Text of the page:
Governments and proponents always promote the economic benefits of proposed resource extraction projects--this story sheds light on the cruel reality of what they too often mean for Indigenous communities.
- Mining, energy projects near Indigenous communities undermine womens' safety, experts tell MMIWG inquiry | CBC News
In this piece a non-Indigenous lobster exporter says that for him and his association, reconciliation means including the Mi'kmaq in a single fishery "on the same basis that everybody else does here," Are these people wilfully ignorant of history and the law?
Talking about ignorance, this piece from the west coast highlights the fundamental lie that somehow non-Indigenous people in B.C. acquired the legal right to Indigenous land.
Rotten Tomato Award
Here's the most uninformed, pernicious article of the week.
Quote of the Week
"We just want to use our time-honoured rights to enjoy the land we own.”
Leonard Lee, president of the Pender Harbour Chamber of Commerce
We have close to 60 people registered for my workshop on September 25th in Thunder Bay. A big thank you to the Nokiiwin Tribal Council for hosting.
Last week I had the honour to join a wonderful group of Indigenous lawyers, educators and leaders for the Competency for Lawyers CLE in Vancouver. I gave a talk on "Racism and Implicit Bias in the Legal Profession." One of the highlights of the conference for me was the panel of Indigenous colleagues speaking about what competency for lawyers means to them.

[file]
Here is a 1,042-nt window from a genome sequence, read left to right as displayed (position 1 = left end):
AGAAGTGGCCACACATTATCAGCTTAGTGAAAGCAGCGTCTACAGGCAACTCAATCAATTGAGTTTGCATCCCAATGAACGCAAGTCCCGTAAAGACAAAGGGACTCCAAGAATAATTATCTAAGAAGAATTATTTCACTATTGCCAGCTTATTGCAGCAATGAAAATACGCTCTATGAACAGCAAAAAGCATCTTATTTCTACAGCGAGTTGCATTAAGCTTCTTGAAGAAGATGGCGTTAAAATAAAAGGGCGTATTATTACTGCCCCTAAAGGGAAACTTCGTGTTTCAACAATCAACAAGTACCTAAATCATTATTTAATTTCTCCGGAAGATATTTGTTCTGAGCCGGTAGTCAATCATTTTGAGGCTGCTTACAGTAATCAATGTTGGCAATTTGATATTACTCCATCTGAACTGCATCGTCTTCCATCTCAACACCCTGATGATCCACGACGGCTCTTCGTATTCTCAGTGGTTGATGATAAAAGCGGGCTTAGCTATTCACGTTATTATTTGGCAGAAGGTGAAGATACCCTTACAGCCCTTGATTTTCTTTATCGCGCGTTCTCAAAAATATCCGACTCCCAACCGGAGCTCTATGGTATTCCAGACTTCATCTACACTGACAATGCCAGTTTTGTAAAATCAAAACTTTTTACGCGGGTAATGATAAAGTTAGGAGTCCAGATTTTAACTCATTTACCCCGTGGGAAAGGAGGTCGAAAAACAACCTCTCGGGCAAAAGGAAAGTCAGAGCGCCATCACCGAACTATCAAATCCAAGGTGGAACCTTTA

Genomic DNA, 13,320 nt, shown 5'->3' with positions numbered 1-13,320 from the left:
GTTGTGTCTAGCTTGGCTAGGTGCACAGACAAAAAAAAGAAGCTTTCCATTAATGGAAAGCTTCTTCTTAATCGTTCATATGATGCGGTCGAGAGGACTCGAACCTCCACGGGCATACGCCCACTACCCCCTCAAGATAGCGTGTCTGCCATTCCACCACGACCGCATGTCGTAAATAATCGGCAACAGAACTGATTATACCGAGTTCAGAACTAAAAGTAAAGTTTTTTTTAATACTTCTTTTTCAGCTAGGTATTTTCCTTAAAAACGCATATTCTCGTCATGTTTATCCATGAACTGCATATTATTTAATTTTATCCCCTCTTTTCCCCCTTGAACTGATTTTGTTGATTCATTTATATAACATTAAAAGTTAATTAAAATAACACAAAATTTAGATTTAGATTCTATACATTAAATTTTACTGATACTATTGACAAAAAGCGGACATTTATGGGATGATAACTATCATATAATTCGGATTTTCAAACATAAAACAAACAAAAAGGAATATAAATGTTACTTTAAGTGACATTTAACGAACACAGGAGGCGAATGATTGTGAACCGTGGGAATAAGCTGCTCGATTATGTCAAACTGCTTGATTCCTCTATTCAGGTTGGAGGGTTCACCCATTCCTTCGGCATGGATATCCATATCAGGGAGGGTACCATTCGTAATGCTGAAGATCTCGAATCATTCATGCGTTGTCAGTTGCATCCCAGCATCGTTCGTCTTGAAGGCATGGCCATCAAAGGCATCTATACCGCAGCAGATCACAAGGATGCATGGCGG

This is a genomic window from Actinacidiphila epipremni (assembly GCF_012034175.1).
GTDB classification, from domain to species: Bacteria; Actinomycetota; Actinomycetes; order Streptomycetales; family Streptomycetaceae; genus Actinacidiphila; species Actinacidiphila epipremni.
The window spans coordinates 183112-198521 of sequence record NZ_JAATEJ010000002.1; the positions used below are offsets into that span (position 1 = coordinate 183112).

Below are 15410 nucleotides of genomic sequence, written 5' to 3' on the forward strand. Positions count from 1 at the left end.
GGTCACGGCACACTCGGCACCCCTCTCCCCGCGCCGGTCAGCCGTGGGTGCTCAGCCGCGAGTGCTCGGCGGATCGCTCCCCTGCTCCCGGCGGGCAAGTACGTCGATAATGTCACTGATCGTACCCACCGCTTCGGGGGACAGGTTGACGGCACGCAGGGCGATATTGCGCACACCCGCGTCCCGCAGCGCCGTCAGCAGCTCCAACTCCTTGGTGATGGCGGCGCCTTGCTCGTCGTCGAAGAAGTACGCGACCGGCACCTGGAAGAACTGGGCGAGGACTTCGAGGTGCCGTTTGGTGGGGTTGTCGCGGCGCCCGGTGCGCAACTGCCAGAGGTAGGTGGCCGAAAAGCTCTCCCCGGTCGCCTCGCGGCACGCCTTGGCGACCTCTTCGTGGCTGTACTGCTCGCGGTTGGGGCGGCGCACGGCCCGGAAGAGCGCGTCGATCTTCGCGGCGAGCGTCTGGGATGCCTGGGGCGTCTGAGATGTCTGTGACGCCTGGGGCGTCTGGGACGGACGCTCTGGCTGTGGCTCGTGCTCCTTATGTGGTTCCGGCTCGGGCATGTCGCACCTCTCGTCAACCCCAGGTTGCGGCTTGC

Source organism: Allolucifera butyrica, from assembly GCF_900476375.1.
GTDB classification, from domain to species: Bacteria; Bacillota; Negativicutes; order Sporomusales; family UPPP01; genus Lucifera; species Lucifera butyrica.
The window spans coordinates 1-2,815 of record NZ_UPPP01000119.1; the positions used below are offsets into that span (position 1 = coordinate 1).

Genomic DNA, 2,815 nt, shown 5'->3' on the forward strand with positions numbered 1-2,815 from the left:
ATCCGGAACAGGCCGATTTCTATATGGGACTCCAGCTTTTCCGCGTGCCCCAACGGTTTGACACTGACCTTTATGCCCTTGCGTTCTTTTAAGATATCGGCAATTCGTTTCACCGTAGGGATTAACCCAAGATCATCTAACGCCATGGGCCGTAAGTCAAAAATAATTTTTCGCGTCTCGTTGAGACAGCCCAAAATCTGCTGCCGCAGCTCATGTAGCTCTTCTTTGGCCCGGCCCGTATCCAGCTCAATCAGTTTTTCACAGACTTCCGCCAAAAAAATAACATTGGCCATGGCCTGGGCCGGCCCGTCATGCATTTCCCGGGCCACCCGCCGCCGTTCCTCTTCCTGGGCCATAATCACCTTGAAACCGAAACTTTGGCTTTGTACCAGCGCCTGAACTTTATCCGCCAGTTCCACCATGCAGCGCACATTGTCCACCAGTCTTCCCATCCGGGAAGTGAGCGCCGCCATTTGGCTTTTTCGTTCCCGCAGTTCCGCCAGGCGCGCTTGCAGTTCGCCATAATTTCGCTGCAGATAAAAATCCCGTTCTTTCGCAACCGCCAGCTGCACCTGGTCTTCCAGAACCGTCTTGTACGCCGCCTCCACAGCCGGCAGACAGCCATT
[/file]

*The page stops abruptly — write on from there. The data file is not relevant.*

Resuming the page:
October 5th: I'll be at the Canadian Museum of Nature in Ottawa as part of a panel at the National Forum on Indigenous Peoples and Mining.
October 10th: On behalf of the Indigenous Bar Association, I'll be presenting a legal review of the federal government's proposed new access to information legislation (Bill C-58) at the National Claims Research Workshop in Halifax.
November 22rd: I'll be in Montreal at the ADR Institute of Canada's annual conference on a panel with a great group of Indigenous lawyers and leaders to speak on the issue of Indigenous jurisdiction and the Canadian constitution.
December 13th: Don Colborne and I will be presenting a session on the negotiation and mediation of specific claims at the PBLI's Specific Claims Conference in Vancouver.
For 100 years Shoal Lake #40 First Nation has been isolated on a man-made island due to the City of Winnipeg's use of Shoal Lake as its water source. On Friday, after years of community perseverance and hard work, the community's Freedom Road reached the Trans Canada highway. Thanks to Merlin Sandy Jr. and Cuyler Cotton for the photos.
A big thank you to my colleagues who have done me the honour of once again recognizing me in the international rankings of leading Aboriginal lawyers in Canada. Congrats to my friends who were also recognized.
Download My Book
The new edition of my collection of essays on Canadian law and decolonization is available as a free download. So far we've had close to 5000 downloads from around the world. Paperback copies are also available to order. Click here to check it out.
Bruce McIvor, lawyer and historian, is principal of First Peoples Law Corporation. Download Bruce's bio.